Some of them actually signal their intention to do so, but mostly you’re left to guess at what they’re doing and hope that they’ll take the time to look for you before they turn. Every time I get through this spot, I breathe a sigh of relief.

At this point, I imagine you’re thinking that this is a ridiculous amount of description, detail, cautions, considerations, and decisions necessary to survive passing through a single intersection. And you’re right.

In the days immediately following Alex’s death, my friend Andrea posted this on Twitter:

When I read it, what shocked me was how right she was. So I started thinking and writing about my own experiences at that intersection, and here we are.

If your only experience with traffic is from the perspective of traveling inside a vehicle, you take being seen, being given space and feeling safe for granted, even in the most hectic situations. Those assumptions don’t apply to people on bikes or on foot – especially in intersections like this one. Every person who rides a bike through this stretch is making their own version of the analysis I just described, doing their own calculations, and making their own choices in real time. And unlike the people around us in vehicles, most of us aren’t looking at our phones while we’re doing it.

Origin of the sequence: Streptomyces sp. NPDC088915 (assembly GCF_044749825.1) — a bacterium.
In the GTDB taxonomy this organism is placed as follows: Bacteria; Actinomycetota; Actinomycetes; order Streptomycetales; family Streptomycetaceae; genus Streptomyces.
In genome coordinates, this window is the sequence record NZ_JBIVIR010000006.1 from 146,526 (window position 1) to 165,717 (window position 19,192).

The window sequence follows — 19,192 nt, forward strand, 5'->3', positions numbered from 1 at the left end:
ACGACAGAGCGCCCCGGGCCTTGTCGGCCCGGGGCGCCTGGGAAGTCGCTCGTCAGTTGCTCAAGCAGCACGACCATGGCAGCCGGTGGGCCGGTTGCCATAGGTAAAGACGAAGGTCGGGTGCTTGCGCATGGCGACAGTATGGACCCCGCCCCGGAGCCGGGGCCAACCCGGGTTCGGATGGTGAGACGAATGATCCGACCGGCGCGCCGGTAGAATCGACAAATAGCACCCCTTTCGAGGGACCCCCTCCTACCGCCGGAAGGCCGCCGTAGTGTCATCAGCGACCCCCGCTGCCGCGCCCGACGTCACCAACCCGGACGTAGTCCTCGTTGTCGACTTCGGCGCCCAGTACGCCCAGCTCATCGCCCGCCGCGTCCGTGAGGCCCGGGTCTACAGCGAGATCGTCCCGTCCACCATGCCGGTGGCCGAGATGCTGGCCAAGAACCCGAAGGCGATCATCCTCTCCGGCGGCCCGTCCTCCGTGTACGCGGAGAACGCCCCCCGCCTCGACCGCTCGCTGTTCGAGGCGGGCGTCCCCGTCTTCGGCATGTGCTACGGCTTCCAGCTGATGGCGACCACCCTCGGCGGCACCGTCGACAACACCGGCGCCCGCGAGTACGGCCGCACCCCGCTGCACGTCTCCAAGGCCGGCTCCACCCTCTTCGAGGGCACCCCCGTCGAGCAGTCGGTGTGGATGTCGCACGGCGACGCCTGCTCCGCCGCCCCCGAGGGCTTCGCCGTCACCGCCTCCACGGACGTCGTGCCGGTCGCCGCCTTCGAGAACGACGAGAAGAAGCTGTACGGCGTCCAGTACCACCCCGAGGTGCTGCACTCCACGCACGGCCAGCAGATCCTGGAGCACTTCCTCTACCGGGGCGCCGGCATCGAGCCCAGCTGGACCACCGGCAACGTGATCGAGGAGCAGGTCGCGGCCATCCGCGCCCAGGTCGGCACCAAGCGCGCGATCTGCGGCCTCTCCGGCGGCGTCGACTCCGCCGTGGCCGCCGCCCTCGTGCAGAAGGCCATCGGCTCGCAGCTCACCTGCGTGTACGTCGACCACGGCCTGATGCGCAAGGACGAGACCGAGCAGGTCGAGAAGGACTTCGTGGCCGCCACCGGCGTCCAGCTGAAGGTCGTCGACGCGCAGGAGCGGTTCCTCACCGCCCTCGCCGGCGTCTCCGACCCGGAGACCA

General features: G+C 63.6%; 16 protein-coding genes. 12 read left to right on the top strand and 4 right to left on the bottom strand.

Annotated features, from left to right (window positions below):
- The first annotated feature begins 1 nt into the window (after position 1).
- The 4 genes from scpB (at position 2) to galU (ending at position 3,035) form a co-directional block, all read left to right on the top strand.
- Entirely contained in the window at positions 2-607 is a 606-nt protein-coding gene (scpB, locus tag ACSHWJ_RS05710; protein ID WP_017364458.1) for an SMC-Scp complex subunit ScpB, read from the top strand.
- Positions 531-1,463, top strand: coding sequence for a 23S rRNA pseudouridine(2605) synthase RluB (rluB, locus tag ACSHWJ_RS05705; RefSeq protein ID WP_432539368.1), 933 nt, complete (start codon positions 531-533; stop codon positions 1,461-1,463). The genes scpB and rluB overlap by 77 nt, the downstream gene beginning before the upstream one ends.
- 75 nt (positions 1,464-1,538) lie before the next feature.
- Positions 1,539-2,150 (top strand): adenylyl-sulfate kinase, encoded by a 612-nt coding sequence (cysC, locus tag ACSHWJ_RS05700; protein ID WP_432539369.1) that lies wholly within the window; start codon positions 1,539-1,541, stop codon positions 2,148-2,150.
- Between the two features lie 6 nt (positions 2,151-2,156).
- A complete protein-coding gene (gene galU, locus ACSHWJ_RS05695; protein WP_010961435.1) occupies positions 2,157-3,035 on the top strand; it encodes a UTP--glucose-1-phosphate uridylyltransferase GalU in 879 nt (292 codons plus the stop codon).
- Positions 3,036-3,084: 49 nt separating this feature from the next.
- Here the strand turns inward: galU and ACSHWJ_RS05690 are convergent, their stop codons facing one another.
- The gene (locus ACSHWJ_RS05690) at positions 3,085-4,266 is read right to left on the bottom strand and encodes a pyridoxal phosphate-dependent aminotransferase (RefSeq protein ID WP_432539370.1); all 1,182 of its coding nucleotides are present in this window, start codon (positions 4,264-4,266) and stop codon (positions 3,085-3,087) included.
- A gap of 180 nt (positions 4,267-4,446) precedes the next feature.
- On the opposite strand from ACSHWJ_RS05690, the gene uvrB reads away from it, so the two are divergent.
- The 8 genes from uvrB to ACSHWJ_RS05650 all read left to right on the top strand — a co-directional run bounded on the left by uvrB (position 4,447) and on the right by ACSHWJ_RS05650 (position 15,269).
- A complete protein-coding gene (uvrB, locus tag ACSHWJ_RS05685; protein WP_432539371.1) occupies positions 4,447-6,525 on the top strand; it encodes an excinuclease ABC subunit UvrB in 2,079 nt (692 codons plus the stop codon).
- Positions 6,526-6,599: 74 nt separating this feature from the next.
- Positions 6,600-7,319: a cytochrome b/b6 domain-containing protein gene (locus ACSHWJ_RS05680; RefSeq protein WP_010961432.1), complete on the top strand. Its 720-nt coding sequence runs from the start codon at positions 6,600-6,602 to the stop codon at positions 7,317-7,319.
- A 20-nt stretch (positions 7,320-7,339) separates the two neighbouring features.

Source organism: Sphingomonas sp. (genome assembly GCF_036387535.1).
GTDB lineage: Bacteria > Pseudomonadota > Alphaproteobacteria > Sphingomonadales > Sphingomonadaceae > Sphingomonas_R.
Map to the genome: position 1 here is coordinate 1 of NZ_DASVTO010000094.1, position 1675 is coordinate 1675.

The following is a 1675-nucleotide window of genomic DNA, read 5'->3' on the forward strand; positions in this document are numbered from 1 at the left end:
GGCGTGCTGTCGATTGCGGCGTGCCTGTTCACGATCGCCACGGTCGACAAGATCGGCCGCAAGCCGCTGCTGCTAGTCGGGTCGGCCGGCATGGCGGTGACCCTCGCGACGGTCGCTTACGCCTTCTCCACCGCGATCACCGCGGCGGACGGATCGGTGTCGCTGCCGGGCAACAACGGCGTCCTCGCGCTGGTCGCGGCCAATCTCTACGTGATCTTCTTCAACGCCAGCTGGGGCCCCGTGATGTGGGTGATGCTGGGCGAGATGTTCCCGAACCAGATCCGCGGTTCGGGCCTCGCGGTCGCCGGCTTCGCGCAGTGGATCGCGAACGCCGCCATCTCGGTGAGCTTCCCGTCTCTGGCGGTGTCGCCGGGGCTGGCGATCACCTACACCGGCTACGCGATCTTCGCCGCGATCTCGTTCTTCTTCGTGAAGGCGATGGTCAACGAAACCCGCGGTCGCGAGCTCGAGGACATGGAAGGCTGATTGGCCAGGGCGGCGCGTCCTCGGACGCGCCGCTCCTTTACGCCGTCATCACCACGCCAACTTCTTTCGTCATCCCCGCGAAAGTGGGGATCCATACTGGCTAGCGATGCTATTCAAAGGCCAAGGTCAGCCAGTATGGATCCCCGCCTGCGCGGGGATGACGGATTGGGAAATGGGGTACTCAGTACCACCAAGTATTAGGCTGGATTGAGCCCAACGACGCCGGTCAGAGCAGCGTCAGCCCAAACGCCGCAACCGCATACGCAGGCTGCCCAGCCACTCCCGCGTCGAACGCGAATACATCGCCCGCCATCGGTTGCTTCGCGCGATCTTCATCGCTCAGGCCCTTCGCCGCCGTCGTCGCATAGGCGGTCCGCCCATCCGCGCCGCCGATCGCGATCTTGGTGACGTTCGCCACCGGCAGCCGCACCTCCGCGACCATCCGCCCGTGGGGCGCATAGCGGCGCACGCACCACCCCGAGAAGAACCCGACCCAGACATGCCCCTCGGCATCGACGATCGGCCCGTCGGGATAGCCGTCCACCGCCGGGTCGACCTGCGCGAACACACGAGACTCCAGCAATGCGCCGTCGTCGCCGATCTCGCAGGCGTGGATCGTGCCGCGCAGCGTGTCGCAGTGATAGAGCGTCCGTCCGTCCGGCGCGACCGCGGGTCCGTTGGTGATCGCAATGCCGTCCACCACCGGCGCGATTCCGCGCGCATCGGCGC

People who ride bikes are regularly asked to explain or defend “all the bikers who run red lights and stop signs and break the law.” Setting aside for a moment the fact that, statistically speaking, people who ride bikes break the law at roughly the same rate as people who drive carsmaybe even much less — and also accepting the fact the some people on bikes blow through signals and stop signs for no good reason, here’s what I tell them:

We do it because every day we encounter intersections like this one that are designed and managed in a way that values the speed and convenience of people driving cars above and beyond the safety and survival of literally everyone else — especially people on bikes.